UKRAINE – World’s largest dairy company Lactalis has resumed output at a factory in Ukraine where production had been halted amid nearby fighting.
A spokesperson for the French group said its facility in Nikolaev in the south of the country “was able to resume operations but at a slower pace”.
The two other factories – in Shostka in northern Ukraine and in Pavlograd in the east – had remained open but with limited production.
“Activity at our sites in Shostka and Pavlograd has slowed down, these sites only receiving one to three truckloads of milk per day,” Lactalis said.
“We were able to make a few shipments of products to the most spared cities in order to limit the shortage of food for the populations.”
The company has committed to keeping operations running to ensure Ukrainians have a steady supply of food.
Lactalis markets butter, milk, cheese and yogurt in Ukraine, with its business in the country generating around EUR100m (US$112.1m) in sales.
Its plants in Ukraine also export to markets including Georgia and Moldova.
Lactalis which uses Ukraine as a production field for its export markets in Georgia and Moldova has however expressed concerns that the current conflict could hit supplies to its factories.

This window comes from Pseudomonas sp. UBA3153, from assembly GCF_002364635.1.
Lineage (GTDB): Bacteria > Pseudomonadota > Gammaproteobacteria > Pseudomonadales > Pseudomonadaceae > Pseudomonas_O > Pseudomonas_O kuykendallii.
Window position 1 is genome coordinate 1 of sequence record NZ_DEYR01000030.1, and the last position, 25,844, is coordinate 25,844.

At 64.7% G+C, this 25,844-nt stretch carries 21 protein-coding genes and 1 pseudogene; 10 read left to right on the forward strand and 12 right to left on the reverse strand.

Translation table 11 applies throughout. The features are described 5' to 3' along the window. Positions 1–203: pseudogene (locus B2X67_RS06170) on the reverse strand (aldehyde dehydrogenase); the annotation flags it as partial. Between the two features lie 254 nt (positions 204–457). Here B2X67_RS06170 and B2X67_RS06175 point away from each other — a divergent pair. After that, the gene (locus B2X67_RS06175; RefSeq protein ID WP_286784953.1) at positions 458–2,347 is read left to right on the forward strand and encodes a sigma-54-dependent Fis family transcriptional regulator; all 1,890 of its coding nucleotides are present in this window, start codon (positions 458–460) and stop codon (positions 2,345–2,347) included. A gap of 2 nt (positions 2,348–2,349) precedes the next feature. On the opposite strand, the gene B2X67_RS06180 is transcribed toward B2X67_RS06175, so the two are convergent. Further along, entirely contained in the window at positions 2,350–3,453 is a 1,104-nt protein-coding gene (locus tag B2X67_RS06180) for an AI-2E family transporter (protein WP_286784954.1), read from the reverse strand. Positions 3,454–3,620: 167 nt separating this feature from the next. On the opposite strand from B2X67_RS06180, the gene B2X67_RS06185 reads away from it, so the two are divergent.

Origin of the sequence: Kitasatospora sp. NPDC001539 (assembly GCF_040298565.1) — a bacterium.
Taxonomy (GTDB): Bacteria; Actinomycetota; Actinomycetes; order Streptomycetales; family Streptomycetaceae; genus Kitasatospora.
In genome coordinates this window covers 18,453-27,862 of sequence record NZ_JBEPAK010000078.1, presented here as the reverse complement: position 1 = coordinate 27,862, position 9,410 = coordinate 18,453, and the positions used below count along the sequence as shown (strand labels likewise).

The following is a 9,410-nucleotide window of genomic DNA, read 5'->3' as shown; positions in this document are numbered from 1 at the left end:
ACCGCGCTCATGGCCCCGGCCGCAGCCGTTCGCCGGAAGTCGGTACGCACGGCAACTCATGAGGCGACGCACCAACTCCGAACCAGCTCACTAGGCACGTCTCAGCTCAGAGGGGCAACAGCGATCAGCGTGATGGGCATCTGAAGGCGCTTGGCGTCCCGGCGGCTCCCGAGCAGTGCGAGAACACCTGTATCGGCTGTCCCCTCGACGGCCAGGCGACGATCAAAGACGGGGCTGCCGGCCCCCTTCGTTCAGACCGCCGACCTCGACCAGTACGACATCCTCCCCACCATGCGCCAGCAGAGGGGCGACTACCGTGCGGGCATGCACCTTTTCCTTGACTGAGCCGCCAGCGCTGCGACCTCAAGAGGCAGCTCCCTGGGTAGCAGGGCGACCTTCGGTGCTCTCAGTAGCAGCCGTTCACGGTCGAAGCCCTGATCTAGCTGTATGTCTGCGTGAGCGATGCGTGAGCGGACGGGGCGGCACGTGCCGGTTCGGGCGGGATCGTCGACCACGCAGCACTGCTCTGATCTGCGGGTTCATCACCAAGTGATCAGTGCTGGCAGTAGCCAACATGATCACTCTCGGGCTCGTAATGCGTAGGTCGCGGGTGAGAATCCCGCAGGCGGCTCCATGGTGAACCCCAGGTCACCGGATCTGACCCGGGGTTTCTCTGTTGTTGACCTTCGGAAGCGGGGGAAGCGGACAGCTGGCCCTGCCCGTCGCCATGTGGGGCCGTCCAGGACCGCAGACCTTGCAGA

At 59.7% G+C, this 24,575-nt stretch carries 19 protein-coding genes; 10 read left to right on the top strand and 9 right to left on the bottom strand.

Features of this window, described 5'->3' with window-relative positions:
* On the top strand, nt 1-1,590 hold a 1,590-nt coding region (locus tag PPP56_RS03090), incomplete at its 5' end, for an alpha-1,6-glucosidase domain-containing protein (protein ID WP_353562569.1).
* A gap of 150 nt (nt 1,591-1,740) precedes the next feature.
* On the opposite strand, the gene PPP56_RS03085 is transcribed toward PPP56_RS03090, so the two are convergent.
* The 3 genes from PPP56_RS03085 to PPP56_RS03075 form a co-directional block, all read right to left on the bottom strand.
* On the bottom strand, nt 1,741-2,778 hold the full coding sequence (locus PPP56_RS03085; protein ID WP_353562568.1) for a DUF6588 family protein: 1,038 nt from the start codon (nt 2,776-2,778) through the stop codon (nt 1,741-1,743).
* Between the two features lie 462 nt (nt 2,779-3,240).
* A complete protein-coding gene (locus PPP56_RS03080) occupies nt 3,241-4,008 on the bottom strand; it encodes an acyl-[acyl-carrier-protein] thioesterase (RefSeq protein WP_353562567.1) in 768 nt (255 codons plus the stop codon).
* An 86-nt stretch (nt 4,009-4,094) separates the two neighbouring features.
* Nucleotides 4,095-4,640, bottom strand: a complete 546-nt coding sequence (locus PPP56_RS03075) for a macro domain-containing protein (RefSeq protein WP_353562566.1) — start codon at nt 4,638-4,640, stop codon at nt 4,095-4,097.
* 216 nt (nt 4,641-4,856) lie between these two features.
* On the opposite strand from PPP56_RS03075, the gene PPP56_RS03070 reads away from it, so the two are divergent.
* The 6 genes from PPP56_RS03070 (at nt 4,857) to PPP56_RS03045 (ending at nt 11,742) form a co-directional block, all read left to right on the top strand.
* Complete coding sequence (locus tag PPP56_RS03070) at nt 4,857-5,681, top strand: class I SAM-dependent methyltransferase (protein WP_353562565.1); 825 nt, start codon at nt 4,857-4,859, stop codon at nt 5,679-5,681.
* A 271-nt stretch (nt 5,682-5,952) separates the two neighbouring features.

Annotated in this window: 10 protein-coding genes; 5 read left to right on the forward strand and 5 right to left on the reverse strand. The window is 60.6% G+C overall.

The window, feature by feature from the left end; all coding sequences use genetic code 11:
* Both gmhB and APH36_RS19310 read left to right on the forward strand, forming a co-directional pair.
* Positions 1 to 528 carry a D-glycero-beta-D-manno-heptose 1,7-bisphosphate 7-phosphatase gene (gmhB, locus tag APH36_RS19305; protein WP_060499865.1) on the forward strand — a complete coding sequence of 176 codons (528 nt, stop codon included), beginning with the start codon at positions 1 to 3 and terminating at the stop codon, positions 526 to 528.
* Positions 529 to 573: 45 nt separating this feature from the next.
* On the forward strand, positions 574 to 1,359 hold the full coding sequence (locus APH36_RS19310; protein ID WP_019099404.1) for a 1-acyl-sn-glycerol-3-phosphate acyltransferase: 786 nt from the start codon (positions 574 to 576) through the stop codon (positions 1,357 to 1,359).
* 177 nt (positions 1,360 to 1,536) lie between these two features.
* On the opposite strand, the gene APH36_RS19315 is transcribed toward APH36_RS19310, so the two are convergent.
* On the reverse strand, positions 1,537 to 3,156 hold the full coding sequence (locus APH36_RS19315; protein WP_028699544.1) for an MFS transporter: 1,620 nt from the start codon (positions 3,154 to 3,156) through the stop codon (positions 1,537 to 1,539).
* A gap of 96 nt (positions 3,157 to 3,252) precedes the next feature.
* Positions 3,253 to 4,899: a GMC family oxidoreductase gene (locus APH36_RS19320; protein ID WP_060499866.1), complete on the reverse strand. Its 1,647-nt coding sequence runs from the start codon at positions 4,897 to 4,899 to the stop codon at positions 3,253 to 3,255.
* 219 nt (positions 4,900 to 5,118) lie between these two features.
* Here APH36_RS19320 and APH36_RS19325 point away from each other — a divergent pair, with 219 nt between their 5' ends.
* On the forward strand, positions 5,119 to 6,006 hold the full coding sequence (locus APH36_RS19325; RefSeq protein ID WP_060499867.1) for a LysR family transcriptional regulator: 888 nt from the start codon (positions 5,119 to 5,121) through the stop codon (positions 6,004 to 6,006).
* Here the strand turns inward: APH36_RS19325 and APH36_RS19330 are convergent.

“Certain shortages – for example, soda dedicated to industrial cleaning – are to be feared and could compromise the maintenance of site activity,” it said.
“The teams are thinking about the best solutions to maintain production for as long as possible.”
As Lactalis struggles to maintain operations in the war-torn country, other multinational food companies are shutting down for security reasons.
Danish brewing giant Carlsberg, Nestle, Mondelez International, a Coca-Cola bottling company, and Japan Tobacco have all shut down operations.
A Carlsberg spokesperson was quoted saying the company has taken “several initiatives in Ukraine with the aim of taking care of the safety of our employees in the country,” those initiatives reportedly include keeping employees at home.
A Nestle spokesperson told CNN that the company has temporarily closed its production and supply chain facilities in Ukraine and has advised workers to stay home.
Russia’s invasion triggered Europe’s worst security crisis in decades and handed businesses just recovering from the pandemic a fresh set of challenges.
Soaring costs of food prices are certainly expected to drive up costs for corporations and consumers alike.
The West’s vow to impose tougher sanctions on Russia complicates the outlook for companies like Danone and Cargill that operate in the region or rely on the crops and raw materials produced there.
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